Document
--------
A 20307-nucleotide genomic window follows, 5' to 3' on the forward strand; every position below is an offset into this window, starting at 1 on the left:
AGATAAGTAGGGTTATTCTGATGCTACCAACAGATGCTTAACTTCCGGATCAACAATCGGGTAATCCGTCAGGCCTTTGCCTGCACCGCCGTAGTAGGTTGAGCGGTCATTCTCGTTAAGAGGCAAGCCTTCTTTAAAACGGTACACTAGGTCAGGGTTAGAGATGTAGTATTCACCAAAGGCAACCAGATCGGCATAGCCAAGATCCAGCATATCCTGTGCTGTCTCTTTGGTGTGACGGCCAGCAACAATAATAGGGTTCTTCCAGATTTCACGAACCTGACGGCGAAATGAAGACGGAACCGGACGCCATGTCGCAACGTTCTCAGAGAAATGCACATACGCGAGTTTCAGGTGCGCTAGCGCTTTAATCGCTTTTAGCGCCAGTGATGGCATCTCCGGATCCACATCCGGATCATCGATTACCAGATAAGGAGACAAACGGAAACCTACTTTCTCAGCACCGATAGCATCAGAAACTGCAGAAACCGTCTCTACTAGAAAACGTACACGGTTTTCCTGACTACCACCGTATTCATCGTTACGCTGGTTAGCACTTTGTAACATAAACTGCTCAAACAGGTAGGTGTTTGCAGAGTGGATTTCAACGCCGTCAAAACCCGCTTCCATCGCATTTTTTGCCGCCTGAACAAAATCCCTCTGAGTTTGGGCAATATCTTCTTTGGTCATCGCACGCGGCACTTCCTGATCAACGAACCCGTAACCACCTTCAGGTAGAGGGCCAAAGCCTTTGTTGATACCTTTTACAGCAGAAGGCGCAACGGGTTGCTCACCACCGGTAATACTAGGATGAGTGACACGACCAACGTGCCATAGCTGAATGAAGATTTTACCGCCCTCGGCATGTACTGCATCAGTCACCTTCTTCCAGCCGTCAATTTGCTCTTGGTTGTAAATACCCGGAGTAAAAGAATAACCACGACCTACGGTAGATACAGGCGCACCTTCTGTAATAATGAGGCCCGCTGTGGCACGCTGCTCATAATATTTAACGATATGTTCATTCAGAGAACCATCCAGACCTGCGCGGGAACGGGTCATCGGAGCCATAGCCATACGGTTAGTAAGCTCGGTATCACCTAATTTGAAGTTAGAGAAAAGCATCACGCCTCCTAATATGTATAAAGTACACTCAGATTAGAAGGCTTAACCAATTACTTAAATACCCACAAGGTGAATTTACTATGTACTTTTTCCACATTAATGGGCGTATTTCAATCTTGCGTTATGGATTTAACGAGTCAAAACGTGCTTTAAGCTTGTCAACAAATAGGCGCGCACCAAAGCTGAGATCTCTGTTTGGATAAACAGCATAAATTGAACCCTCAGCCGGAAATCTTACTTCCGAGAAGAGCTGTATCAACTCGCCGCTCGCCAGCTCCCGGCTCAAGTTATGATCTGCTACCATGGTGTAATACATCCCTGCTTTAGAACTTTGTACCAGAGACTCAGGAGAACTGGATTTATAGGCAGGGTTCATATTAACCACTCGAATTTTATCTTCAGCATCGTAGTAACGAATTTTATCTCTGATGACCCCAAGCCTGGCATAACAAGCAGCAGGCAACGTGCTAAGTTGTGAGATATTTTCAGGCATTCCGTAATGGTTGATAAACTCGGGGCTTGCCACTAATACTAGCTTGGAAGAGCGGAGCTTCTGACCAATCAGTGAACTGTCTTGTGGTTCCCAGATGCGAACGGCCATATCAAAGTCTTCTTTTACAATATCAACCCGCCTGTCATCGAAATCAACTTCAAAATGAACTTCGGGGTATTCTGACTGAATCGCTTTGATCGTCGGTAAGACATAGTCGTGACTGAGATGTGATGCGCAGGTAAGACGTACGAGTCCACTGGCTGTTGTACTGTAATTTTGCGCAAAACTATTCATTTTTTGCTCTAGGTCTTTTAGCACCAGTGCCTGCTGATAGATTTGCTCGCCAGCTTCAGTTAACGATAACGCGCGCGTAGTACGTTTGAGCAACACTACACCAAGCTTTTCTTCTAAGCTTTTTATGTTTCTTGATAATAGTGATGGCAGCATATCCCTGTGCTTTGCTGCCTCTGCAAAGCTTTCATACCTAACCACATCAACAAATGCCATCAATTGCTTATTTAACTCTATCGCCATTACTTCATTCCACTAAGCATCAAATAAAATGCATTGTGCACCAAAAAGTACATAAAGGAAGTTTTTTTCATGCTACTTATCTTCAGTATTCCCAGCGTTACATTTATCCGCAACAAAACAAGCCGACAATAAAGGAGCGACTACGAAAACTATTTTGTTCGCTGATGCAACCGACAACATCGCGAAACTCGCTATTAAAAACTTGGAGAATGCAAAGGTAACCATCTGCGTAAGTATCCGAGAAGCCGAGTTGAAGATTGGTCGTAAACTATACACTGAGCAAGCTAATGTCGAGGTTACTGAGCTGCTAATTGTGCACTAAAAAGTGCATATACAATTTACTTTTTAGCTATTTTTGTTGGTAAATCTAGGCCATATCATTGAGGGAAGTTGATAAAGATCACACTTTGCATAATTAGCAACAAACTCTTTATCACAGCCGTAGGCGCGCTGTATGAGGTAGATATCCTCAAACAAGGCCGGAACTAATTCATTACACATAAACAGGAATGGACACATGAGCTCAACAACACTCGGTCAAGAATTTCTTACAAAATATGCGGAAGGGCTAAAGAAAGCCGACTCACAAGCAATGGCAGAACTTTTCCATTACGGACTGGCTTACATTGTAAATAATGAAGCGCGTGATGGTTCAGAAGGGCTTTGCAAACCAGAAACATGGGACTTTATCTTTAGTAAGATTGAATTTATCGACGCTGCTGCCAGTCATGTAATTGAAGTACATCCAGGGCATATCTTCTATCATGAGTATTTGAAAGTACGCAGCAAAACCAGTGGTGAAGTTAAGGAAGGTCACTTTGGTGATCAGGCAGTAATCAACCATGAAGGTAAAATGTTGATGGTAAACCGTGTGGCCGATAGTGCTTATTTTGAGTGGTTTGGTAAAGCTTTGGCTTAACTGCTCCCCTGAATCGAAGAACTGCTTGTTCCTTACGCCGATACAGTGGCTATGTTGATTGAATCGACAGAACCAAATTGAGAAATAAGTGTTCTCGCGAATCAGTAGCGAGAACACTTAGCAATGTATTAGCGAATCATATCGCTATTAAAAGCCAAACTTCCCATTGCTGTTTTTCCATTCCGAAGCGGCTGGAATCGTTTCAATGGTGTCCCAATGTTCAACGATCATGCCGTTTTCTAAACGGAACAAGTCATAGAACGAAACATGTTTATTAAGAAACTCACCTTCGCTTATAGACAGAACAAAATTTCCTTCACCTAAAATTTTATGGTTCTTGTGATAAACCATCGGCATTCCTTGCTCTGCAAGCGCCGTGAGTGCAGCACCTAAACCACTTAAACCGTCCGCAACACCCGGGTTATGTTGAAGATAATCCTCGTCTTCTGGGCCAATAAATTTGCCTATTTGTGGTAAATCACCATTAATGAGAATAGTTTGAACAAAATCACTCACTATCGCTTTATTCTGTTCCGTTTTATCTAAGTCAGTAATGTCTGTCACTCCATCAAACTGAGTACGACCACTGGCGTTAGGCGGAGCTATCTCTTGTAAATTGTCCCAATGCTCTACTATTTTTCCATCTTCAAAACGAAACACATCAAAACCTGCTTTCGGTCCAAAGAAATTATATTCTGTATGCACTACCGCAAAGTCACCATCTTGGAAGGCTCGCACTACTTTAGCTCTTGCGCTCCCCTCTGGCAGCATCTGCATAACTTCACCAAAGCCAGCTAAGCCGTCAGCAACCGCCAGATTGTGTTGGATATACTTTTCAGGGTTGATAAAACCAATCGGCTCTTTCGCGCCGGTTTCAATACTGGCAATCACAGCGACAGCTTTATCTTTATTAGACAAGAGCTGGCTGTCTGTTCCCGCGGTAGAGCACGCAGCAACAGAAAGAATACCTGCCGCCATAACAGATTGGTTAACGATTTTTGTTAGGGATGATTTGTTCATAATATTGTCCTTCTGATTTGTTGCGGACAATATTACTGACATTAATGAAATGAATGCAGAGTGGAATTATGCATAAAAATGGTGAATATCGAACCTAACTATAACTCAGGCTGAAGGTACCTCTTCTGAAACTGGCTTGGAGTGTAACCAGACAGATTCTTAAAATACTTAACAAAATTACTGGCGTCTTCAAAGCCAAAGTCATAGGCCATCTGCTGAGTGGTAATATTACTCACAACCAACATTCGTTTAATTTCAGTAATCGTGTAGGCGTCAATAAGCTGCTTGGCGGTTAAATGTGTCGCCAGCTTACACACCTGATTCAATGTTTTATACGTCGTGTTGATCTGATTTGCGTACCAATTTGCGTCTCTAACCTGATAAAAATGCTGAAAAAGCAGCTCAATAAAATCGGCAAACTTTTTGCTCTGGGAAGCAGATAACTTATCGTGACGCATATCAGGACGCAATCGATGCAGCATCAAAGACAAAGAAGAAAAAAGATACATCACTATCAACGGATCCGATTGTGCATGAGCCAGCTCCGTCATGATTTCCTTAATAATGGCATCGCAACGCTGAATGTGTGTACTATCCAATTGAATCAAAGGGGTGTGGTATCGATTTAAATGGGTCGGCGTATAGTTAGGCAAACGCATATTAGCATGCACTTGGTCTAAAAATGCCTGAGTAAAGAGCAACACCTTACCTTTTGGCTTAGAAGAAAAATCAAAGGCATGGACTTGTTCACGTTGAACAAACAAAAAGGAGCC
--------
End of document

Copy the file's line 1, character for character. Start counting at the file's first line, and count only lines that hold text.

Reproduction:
A 20307-nucleotide genomic window follows, 5' to 3' on the forward strand; every position below is an offset into this window, starting at 1 on the left: